Hardisty was the only ADT employee involved in the sale and execution of the service
contract, and because I have already stated that Gonzalez has no chance of success on
these claims against him under the complaint as presently drafted, the portion of ADT’s
Motion to Dismiss dealing with the claims of undue influence, unequal bargaining
power, and unconscionable and deceptive sales acts is granted, and those claims are
dismissed without prejudice.
ADT also argues that Plaintiffs’ negligence claim that is based upon defendants’
misrepresentations fails because it is actually a fraud claim that fails to meet Rule 9(b)’s
heightened pleading standard. [DE 7 at 11.] That claim is located in the “Claims for
Negligence, Gross Negligence, and Willful and Wanton Conduct” section of the
complaint, and it reads like this: “The defendants acted carelessly, negligently, with
gross negligence, in a willful and wanton manner, and in heedless and conscious
disregard for the safety of the plaintiffs by misrepresenting the capabilities of the alarm
system it had installed in the Plaintiffs’ particular residence.” [Id.] Indiana state law
recognizes a tort for negligent misrepresentation only in limited employer-employee
relationships. Darst v. Illinois Farmers Ins. Co., 716 N.E.2d 579, 584 (Ind. Ct. App. 1999).
Because no such relationship exists between the parties, a claim of negligent
misrepresentation is not plausible on its face.
This claim also fails to meet Rule 9(b)’s heightened pleading standards for
allegations of fraud. “In alleging fraud or mistake, a party must state with particularity
the circumstances constituting fraud or mistake. Malice, intent, knowledge, and other
conditions of a person's mind may be alleged generally.” Fed. R. Civ. P. 9. To comply
with this standard, plaintiffs must “state the identity of the person who made the
misrepresentation, the time, place and content of the misrepresentation, and the method
by which the misrepresentation was communicated to the plaintiff.” United States v.
Sanford Brown, Ltd., 788 F.3d 696, 705 (7th Cir. 2015) (quoting Vicom, Inc. v. Harbridge
Merchant Services, Inc., 20 F.3d 771, 777 (7th Cir.1994)). “The purpose . . . of the
heightened pleading requirement in fraud cases is to force the plaintiff to do more than
the usual investigation before filing his compliant.”Ackerman v. Nw. Mut. Life Ins. Co.,
172 F.3d 467, 469 (7th Cir. 1999).
In making their claim of misrepresentation, the Plaintiffs do not name the
individual who made the misrepresentation, they do not say when, where, or how it
took place, nor do they state what this misrepresentation was, other than that it related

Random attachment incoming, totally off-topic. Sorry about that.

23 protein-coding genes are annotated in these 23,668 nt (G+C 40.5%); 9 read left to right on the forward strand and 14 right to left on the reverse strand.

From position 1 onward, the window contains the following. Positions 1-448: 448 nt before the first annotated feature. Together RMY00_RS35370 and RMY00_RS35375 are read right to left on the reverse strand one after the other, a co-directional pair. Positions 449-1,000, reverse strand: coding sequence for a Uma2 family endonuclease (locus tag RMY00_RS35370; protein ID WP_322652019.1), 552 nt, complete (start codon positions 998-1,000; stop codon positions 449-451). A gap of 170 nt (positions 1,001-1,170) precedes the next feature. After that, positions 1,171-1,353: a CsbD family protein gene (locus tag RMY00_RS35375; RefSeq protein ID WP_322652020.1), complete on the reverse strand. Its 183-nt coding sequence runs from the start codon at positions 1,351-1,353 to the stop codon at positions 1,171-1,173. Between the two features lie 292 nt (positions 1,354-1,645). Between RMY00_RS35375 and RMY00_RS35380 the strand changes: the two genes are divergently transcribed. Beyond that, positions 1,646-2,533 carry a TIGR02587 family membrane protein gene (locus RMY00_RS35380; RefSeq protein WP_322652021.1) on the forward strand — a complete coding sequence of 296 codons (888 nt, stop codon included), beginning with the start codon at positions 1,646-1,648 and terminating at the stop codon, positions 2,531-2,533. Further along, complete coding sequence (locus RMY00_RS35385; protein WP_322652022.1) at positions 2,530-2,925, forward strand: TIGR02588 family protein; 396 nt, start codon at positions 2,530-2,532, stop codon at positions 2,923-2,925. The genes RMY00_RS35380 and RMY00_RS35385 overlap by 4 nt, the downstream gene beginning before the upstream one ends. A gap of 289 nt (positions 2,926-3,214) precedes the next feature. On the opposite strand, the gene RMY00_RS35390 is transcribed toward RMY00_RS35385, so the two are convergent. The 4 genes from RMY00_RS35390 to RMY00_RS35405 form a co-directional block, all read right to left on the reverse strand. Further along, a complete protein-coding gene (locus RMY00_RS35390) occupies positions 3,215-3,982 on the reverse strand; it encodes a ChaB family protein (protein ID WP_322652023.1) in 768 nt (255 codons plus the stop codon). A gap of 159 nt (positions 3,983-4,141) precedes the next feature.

to the capabilities of the security system. [DE 4 at 8.] Because this claim does not have
the specific factual basis required for negligent misrepresentation in Indiana, and
because it lacks the heightened particularity Rule 9(b) requires, the portion of the
Motion to Dismiss dealing with it is granted, and the claim will be dismissed without
For the same reason, Plaintiff’s fraud claims must also fail. The complaint makes
three claims of fraud. The first, which deals with the representation to install an
appropriate security system, was a promise of future performance, and therefore not
fraud, as I addressed previously with respect to the Motion to Remand. The second
fraud claim alleges:
“Defendants made material representations to the Plaintiff, Maria
Gonzalez, that Defendants did in fact install an appropriate and adequate
system fit for Plaintiff’s particular residence and one that would allow the
Defendants to provide customer monitoring center signal receiving and
notification service for burglary, manual fire and manual police
[DE 4 at 9-10.] The third fraud claim alleges that “Defendants made material
representations to the Plaintiff, Maria Gonzalez, that she was ‘all set’ and nothing
needed to be done as she was already set up for cellular coverage.” [Id. at 10.] Neither
claim identifies who made the misrepresentations, or when or where they were made.
Because these claims lack the factual detail necessary to stand up to Rule 9(b)’s
heightened pleading requirement, the portion of Defendants’ Motion to Dismiss dealing
with Plaintiff’s fraud complaints is granted. The Plaintiffs claims for fraud are
dismissed without prejudice.
Plaintiffs’ Motion to Remand [DE 20] is DENIED.
The ADT Defendants’ Motion to Dismiss [DE 6] is GRANTED IN PART AND
DENIED IN PART. All claims against defendant Eric Hardisty are dismissed without
prejudice. The claims of negligent misrepresentation and fraud against the ADT
Defendants are also dismissed without prejudice. With respect to the rest of the
complaint, the Motion to Dismiss is denied.
Plaintiffs will be given thirty days to file an amended complaint to address the
shortcomings of the complaint outlined in this opinion.
ENTERED this 9th day of February, 2016.
/s/ Philip P. Simon______________
Disclaimer: Justia Dockets & Filings provides public litigation records from the federal appellate and district courts. These filings and docket sheets should not be considered findings of fact or liability, nor do they necessarily reflect the view of Justia.
Why Is My Information Online?